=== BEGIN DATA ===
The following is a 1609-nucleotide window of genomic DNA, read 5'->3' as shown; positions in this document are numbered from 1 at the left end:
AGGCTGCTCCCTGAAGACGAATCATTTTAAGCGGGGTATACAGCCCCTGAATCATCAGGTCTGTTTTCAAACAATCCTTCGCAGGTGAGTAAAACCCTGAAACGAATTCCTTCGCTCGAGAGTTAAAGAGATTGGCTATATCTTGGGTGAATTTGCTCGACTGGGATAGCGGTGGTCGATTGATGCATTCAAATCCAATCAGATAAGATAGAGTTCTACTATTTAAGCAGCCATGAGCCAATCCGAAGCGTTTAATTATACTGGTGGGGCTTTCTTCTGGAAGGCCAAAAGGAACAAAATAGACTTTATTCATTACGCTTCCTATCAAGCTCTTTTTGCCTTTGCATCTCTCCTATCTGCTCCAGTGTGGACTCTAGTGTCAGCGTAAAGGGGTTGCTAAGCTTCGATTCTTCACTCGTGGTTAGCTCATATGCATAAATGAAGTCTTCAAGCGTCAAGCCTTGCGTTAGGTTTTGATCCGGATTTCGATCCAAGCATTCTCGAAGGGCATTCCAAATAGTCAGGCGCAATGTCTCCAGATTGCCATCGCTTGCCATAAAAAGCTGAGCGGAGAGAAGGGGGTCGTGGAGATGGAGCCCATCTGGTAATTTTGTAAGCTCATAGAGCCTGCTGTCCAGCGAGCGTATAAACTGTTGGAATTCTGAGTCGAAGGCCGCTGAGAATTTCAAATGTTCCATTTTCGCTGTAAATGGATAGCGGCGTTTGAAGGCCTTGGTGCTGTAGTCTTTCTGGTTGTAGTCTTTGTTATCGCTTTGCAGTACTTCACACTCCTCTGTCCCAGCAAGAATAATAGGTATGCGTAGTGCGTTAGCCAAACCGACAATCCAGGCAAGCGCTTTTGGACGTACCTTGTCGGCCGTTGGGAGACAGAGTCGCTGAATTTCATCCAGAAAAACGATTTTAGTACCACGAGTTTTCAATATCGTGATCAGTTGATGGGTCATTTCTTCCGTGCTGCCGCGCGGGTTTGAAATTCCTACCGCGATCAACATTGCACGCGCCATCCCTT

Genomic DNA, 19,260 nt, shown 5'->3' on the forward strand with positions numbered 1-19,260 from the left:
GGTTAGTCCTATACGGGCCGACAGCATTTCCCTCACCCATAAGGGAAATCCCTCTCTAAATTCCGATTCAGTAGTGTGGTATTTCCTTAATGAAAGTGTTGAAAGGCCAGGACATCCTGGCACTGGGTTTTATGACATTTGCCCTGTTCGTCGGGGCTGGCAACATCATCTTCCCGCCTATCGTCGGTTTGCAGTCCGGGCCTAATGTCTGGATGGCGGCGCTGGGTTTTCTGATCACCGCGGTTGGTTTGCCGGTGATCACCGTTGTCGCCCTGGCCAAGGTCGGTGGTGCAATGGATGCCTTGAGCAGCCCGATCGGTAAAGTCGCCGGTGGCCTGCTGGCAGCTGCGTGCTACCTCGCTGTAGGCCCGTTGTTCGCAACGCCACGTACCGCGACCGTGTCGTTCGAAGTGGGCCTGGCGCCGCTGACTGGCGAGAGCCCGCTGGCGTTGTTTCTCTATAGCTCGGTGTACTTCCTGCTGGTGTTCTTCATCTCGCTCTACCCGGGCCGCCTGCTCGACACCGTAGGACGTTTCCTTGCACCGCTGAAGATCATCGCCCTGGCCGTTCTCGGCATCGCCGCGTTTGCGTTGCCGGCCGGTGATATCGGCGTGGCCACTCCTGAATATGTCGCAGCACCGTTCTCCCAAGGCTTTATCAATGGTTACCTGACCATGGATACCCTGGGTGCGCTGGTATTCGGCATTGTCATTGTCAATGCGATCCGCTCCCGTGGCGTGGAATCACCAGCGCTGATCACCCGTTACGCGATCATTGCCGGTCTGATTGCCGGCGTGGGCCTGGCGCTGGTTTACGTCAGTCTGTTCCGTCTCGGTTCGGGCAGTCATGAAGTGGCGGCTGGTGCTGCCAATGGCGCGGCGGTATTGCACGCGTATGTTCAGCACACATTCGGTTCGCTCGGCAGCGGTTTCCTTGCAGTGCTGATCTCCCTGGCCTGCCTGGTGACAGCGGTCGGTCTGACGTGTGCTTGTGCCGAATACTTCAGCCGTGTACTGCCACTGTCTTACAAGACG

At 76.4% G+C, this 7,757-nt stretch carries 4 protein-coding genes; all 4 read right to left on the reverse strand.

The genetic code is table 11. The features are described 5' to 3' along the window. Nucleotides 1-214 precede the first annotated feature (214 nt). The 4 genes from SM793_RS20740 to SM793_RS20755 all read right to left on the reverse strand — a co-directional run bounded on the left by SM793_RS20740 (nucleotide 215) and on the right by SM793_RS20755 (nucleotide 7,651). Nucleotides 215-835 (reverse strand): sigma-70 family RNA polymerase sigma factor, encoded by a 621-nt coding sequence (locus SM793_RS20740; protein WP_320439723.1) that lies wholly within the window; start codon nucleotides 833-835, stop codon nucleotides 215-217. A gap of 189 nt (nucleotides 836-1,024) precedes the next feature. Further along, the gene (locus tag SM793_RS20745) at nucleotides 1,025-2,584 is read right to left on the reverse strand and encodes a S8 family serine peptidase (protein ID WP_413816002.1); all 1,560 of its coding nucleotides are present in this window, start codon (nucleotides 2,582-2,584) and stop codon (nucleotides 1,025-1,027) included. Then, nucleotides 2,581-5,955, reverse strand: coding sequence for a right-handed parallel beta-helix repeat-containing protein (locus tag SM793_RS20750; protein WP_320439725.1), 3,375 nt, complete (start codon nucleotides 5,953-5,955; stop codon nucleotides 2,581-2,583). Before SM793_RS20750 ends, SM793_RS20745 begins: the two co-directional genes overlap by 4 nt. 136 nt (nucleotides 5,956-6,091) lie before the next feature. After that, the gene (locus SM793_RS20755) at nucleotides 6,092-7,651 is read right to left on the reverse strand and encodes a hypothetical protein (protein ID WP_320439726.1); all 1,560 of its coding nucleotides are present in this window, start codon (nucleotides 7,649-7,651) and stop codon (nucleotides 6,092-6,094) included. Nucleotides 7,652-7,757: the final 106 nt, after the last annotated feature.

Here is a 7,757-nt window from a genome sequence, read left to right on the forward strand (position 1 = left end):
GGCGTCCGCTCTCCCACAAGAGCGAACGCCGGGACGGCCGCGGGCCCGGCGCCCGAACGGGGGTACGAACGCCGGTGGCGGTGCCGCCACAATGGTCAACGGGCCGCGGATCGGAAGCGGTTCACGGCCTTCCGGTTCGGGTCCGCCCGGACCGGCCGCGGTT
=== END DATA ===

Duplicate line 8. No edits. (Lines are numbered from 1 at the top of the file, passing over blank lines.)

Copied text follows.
GGCGTCCGCTCTCCCACAAGAGCGAACGCCGGGACGGCCGCGGGCCCGGCGCCCGAACGGGGGTACGAACGCCGGTGGCGGTGCCGCCACAATGGTCAACGGGCCGCGGATCGGAAGCGGTTCACGGCCTTCCGGTTCGGGTCCGCCCGGACCGGCCGCGGTT